The once famous and historic Cinema Parks is now nothing more than a pile of bricks sank into dust. [Photo: social media]

On Monday, November 9, the Afghan government tore down the Cinema Park, a 70-year-old building located at the heart of the capital Kabul City. A center that used to be home for families and friends to enjoy their free time and watch Hollywood and Bollywood movies and connect with world culture. But the golden age of such a prestigious building did not last any long; and like many other human and non-human residences of Kabul, the cinema was damaged during the civil war, and until few days ago, the sign of bullets and bombs were all over its walls. Therefore, the poor cinema never got the chance to bring back the public’s missing smiles and offer a warm cultural welcome to Kabul and its people. The cinema represented war-time and how the culture of film and cinema were shot and then removed from our social life. Kabul experienced such harsh times that films and music were forbidden, so watching a movie could cost you your head. 

The destruction of the Cinema Park has raised protests and anger from the public, cultural institutions, activists, and the Afghan film industry, arguing that this cinema is part of their cultural heritage and should have been preserved. These reactions, however, came around too late! 

From an academic perspective, criticism goes both to the government and cultural institutions to prevent such actions in the future. Why was the Ministry of Culture silent in the last weeks after it was announced that the cinema building would be destroyed? Why didn’t the directorate of Afghan film develop a strategy to integrate the cinema as a part of essential social life? Can we call them responsible institutions if they ask the tractor driver not to destroy the building and then cry on a Facebook public post? We cannot expect our cultural heritage to be saved by simply posting a Facebook status. 

Suppose, the Ministry of Culture argues that the Cinema park represents a cultural history. In that case, they should come with their research and a list of the relevant cultural sites, explaining why they want a place to be saved and why it is essential for the country.

Of course, totalitarian governments produce or demolish identity as a deliberate policy to maintain or destroy a selected part of cultural and natural heritage. But I believe in Afghanistan, the situation is different, and the country needs a cultural policy and system for its heritage management. It is the lack of a cultural strategy which means in a security meeting, some official who has no understanding of cultural heritage orders the removal of a cultural building. Like any ordinary member of the public, the minister for culture writes a Facebook post and asks us to wait for days.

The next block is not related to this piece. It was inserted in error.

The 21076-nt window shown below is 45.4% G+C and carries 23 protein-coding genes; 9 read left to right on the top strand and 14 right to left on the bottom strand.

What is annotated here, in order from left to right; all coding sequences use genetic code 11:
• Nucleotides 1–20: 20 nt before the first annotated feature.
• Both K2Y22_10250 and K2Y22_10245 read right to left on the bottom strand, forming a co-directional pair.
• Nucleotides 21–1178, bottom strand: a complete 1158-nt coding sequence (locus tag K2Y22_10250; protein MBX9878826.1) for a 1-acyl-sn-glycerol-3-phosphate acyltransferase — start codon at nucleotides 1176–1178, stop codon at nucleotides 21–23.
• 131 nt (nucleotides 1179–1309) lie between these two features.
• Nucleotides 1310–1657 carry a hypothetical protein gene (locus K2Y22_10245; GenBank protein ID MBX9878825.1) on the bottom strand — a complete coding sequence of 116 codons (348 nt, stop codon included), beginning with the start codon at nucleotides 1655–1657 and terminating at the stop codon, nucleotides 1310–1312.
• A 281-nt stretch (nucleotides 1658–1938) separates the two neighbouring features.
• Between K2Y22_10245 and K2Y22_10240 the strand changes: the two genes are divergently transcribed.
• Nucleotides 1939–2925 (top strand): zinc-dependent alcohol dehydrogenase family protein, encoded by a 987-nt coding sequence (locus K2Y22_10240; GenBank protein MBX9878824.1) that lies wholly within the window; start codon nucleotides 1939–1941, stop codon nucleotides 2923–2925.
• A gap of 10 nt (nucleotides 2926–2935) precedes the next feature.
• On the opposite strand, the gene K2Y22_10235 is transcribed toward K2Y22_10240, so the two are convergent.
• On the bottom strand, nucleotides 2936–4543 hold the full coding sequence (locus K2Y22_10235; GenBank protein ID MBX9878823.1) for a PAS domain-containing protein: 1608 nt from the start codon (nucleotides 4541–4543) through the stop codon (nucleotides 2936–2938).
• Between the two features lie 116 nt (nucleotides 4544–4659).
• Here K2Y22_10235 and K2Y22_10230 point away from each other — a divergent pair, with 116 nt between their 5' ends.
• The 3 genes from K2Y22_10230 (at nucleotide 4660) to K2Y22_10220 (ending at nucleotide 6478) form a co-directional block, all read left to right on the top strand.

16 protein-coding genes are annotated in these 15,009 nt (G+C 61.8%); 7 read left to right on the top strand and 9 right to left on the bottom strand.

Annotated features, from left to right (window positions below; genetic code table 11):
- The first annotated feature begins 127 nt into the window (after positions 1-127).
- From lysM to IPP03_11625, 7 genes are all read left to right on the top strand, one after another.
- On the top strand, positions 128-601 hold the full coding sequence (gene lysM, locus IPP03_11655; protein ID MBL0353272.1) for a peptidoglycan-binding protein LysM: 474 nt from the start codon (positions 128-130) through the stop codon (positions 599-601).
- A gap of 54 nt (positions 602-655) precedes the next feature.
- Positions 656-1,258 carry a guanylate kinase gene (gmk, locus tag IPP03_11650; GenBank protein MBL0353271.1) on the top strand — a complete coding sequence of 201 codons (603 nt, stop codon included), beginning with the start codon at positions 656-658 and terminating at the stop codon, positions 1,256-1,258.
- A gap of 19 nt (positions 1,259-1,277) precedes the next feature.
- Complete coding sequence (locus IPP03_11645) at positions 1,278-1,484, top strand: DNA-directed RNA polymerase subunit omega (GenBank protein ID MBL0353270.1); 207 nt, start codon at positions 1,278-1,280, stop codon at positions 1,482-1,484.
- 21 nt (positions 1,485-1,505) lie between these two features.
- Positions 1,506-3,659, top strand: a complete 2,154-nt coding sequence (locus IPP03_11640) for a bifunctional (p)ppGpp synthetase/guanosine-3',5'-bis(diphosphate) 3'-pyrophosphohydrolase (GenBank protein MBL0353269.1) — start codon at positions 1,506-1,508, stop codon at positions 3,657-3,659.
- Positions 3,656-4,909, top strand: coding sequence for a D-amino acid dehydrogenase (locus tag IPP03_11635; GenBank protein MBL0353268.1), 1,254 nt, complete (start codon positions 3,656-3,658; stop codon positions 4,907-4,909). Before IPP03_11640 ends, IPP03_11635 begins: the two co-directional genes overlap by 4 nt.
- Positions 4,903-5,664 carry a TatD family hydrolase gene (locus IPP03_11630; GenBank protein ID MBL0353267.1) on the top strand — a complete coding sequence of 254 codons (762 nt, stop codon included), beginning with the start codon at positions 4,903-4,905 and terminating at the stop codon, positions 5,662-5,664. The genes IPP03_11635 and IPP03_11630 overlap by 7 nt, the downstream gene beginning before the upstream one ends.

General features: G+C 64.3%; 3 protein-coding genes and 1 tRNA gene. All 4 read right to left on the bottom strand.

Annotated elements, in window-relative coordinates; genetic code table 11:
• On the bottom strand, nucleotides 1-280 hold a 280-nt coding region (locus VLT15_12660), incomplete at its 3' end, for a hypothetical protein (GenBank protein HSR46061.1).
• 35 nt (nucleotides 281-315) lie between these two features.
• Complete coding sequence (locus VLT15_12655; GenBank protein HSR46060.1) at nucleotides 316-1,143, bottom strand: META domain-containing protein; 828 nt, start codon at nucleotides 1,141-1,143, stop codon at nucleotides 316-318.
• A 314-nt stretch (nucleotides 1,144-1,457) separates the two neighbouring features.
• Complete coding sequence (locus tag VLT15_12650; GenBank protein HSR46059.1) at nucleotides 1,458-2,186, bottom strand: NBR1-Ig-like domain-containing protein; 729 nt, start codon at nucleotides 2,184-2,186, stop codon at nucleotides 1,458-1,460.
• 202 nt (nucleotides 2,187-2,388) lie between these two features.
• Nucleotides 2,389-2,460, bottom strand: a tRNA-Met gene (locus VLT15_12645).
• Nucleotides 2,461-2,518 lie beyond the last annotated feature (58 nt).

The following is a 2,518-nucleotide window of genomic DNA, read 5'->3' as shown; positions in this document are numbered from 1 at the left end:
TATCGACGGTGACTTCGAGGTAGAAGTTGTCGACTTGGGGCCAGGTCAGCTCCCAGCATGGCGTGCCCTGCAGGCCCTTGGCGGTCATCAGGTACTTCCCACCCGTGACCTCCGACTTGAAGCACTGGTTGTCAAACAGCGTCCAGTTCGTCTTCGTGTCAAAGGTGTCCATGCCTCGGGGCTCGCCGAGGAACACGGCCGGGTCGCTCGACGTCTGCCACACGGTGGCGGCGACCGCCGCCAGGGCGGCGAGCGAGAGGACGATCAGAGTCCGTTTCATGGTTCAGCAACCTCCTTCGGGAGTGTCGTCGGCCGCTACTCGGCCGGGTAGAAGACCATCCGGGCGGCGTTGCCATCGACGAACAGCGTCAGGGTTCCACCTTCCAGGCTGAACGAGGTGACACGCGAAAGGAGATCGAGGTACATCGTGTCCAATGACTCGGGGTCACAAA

Preserving and restoring heritage require a transparent system and approach where experts and professionals study various aspects of heritage because it is connected to our past and with do with it now. 

Within academia, the fundamental questions for heritage studies are: what is heritage? Who wants to save it? For whom? Who is expected to pay for it? Where is the best place for this heritage? How is this heritage best interpreted and presented, and to whom?

These are the questions that need to be addressed while studying and managing heritage because it depends on the value people invest in this phenomenon. Heritage is not only about the past, but is a process and a product, and therefore different groups may place a different value on it. 

Sometimes, there is a conflict of interest over heritage management, presentation, and preservation. For example, war heritage can be a reason for feelings of pride from some, while it is associated with brutality and violence for others. Therefore, how this heritage is best interpreted and presented, and to whom it needs to be addressed, are crucial issues. The economic aspect of maintaining historical sites is another issue that a community needs to consider and agree on, as preserving and restoring such places may have costs. 

I believe the Afghan government needs to design a policy covering its heritage in all its aspects, both good and bad, and which includes a presentation from all Afghans. So far, the only time we talk about our cultural heritage or any archaeological sites is when they are in danger of collapse or destroyed by the government or any other groups. At the same time, Afghanistan should have a policy on how cultural and archaeological heritage can help the country to foster nation-building and a sustainable peace and be a source of understanding difference, diversity, and our rich history. This requires a system to understand the interpretation, restoration, and management of the heritage as a national asset and source of pride, identity, and income.

Author

  • Gulabuddin Sukhanwar

    Gulabdudin Sukhanwar, a writer and public speaker originally from Afghanistan, he now lives in Norway. He works at the House of Literature Trondheim, where he led the Literature for Inclusion initiative. Sukhanwar was an academic guest (2016-2017) at the Norwegian University of Science and Technology NTNU, where he studied English literature, now he pursued his education in cultural heritage‌ studies. Currently, he is also a member of the academic advisory team for literature at the Arts Council Norway.